Projects and Features
The Greenwich Peninsula Low Carbon Energy Centre will be an important sustainable and affordable energy landmark for one of London’s major urban development areas. Martin Cooper reports.
Greenwich Peninsula Low Carbon Energy Centre, London
Main client: Royal Borough of Greenwich
Architect: C.F. Møller Architects
Main contractor: Kier Construction
Structural engineer: Price & Myers
Steelwork contractor: Billington Structures
Steel tonnage: 475tStanding 49m-tall and positioned adjacent to the southern entrance of London’s Blackwall Tunnel, a flue stack with a difference is being constructed as part of the Greenwich Peninsula Low Carbon Energy Centre project.
Designed in collaboration with C.F. Møller Architects, the flue is said to be the most ambitious public commission to date for renowned artist Conrad Shawcross.
Uniting sophisticated engineering and complex optical research the monumental structure – which is also 20m-wide and 3m-deep – is constructed from five interconnected steel ladder frames that will be clad with perforated aluminium panels.
These triangular panels fold across the surface of the tower forming intricate geometric patterns that visually break up the flat planes to create an uneven sculpted surface.
According to Mr Shawcross, a key aspect of the design is the creation of the Moiré Effect, which is created by overlaying the perforations on each panel at different angles to each other, resulting in a dynamic and beguiling surface which appears to change continually.
During the evening the tower will be lit from within, continually redefining the shape of the structure and its surroundings.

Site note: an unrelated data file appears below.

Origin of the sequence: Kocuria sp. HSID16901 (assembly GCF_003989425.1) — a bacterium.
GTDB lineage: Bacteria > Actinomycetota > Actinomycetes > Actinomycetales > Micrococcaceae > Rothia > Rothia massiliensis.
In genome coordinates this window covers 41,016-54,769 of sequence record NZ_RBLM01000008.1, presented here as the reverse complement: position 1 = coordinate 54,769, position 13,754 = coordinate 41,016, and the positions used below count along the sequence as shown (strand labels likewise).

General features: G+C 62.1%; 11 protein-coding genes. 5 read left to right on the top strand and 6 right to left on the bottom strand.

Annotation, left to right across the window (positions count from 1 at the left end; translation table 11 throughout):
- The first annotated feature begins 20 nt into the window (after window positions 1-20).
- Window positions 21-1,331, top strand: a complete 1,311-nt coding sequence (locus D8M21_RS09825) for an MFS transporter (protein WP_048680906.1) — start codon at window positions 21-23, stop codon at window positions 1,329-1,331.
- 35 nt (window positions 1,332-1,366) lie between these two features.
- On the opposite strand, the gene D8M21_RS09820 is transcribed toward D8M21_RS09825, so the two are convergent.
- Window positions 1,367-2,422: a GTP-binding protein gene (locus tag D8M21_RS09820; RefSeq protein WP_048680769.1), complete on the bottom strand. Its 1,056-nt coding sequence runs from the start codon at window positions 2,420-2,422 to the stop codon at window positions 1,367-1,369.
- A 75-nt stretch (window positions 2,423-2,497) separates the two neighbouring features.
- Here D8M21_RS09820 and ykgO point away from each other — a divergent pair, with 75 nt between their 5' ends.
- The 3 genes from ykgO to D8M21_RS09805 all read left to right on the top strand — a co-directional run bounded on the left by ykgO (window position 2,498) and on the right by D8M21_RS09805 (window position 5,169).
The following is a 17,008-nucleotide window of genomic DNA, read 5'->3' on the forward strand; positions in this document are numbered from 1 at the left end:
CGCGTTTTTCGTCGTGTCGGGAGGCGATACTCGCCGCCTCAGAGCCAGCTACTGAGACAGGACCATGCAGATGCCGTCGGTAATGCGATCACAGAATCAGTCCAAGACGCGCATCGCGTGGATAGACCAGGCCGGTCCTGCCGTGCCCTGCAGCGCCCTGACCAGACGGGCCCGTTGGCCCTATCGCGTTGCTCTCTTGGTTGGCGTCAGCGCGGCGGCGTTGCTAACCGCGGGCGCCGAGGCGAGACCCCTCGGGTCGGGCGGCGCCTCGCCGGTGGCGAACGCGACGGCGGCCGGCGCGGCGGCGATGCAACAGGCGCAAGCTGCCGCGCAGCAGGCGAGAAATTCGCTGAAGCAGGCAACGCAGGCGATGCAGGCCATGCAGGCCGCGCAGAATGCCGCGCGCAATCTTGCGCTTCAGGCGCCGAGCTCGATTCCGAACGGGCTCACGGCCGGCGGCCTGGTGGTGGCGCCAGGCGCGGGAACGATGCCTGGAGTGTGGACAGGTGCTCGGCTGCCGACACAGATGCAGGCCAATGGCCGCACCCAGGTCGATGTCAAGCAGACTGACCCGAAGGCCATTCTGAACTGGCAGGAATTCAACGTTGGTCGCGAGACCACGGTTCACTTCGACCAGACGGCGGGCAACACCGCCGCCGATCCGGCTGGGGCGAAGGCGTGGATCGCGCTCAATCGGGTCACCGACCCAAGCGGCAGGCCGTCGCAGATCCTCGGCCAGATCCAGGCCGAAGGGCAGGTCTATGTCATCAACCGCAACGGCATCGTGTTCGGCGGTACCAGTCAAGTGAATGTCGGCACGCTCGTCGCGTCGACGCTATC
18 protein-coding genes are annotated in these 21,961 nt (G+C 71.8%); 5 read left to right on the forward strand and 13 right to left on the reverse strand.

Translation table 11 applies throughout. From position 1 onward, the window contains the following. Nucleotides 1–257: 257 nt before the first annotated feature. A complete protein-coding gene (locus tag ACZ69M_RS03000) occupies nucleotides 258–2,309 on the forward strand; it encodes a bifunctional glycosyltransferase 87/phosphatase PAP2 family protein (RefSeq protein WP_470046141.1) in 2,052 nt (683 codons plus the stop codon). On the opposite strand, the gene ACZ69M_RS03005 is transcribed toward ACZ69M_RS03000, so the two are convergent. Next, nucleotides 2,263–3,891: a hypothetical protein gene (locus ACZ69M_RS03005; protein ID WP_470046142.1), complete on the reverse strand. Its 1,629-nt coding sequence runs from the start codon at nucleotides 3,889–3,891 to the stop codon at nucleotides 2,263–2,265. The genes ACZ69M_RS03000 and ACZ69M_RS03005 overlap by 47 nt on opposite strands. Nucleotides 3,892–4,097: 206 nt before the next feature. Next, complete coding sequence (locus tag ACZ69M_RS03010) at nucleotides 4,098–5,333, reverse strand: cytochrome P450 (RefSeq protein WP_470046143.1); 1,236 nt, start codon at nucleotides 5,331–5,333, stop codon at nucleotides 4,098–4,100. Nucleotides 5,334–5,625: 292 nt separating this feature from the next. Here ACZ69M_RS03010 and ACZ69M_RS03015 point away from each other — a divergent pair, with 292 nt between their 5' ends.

C.F. Møller Architects Associate Sam Whatman says: “The original design concept for the tower was to align the flues in a row in order to create a tower with an unusually slim profile, a fin or ‘blade’ on the skyline. This concept brought many structural challenges, not least the high wind loading on the long face of the structure.
In addition to the structural properties of the material, the industrial aesthetic of steel lent itself to the historical context of Greenwich Peninsula.
“The cross bracing inherent to the structure echoes the lattice work of the neighbouring gas holder dating from 1886. Further benefits include the ability to accurately fabricate the frame in sections off-site followed by a quick installation on site,” adds Mr Whatman.
The flue stack will act as a beacon or landmark to the huge regeneration scheme that is taking place on the North Greenwich Peninsula. This previously industrial area of south London that is now famous for the O2 Arena (formerly the Millennium Dome) will eventually accommodate more than 10,000 new homes and over 300,000m² of office space.
The flue and the connected energy centre are being built to guarantee a supply of efficient and sustainable power to the development..
The steel-framed energy building measures 90m-long by 25m-wide and 12m-high, and it will house technically advanced boilers and combined heat and power plant that will distribute heat energy to each plot across the development.
Steelwork for the project is being fabricated, supplied and erected by Billington Structures, with 345t needed for the flue stack and 130t for the frame of the energy centre building.
Both the flue stack and the energy centre building are steel braced frames, however both are structurally independent.